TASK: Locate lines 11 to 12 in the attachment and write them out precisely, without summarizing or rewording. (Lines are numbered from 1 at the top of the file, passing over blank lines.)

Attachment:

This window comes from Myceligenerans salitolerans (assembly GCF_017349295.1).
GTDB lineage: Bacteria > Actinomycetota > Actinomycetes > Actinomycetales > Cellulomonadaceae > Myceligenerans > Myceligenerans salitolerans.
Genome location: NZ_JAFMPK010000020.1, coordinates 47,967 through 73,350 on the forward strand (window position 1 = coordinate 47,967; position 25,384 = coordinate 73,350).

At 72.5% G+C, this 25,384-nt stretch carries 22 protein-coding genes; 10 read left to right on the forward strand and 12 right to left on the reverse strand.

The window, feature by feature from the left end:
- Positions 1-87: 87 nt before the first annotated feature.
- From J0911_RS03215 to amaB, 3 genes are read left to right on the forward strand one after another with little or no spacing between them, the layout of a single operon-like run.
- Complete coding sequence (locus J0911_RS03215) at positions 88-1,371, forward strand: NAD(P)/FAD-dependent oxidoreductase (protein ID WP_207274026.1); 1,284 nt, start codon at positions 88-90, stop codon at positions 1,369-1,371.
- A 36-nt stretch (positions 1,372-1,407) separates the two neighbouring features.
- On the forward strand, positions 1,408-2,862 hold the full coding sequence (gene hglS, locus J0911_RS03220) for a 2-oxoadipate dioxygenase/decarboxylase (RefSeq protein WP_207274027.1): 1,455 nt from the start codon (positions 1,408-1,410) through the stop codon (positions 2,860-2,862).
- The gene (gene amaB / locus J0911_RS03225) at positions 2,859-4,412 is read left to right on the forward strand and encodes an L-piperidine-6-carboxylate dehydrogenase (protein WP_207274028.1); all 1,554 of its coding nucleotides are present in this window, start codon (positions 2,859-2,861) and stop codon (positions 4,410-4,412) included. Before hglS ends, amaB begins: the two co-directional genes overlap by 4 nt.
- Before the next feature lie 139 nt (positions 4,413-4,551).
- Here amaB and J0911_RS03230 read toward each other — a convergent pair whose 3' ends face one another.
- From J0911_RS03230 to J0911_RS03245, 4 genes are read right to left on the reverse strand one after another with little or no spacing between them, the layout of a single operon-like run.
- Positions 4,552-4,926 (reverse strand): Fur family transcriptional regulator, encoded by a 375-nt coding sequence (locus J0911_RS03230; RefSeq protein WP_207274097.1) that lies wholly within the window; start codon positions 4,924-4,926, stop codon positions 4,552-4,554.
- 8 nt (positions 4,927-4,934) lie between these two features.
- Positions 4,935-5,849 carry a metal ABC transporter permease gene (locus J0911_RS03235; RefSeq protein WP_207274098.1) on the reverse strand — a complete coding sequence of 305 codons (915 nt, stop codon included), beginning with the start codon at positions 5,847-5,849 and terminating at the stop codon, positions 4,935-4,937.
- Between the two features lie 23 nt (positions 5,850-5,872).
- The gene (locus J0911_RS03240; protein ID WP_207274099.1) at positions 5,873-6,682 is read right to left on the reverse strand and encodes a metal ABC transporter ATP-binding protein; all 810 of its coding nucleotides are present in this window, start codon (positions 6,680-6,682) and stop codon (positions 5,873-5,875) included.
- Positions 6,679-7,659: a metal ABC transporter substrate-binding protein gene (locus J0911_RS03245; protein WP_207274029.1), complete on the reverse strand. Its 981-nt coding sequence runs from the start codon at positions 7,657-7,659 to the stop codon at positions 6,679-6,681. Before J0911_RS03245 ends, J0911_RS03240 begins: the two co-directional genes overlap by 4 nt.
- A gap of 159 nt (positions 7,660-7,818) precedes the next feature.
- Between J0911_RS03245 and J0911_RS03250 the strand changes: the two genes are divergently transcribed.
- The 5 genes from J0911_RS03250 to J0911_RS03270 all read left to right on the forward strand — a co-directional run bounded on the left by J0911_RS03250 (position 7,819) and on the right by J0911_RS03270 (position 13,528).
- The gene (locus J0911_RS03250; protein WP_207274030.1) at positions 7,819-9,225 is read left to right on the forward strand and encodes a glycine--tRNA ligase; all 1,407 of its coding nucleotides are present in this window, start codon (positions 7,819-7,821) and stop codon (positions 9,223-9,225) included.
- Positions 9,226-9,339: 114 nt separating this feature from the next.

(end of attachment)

- The gene (gene amaB / locus J0911_RS03225) at positions 2,859-4,412 is read left to right on the forward strand and encodes an L-piperidine-6-carboxylate dehydrogenase (protein WP_207274028.1); all 1,554 of its coding nucleotides are present in this window, start codon (positions 2,859-2,861) and stop codon (positions 4,410-4,412) included. Before hglS ends, amaB begins: the two co-directional genes overlap by 4 nt.
- Before the next feature lie 139 nt (positions 4,413-4,551).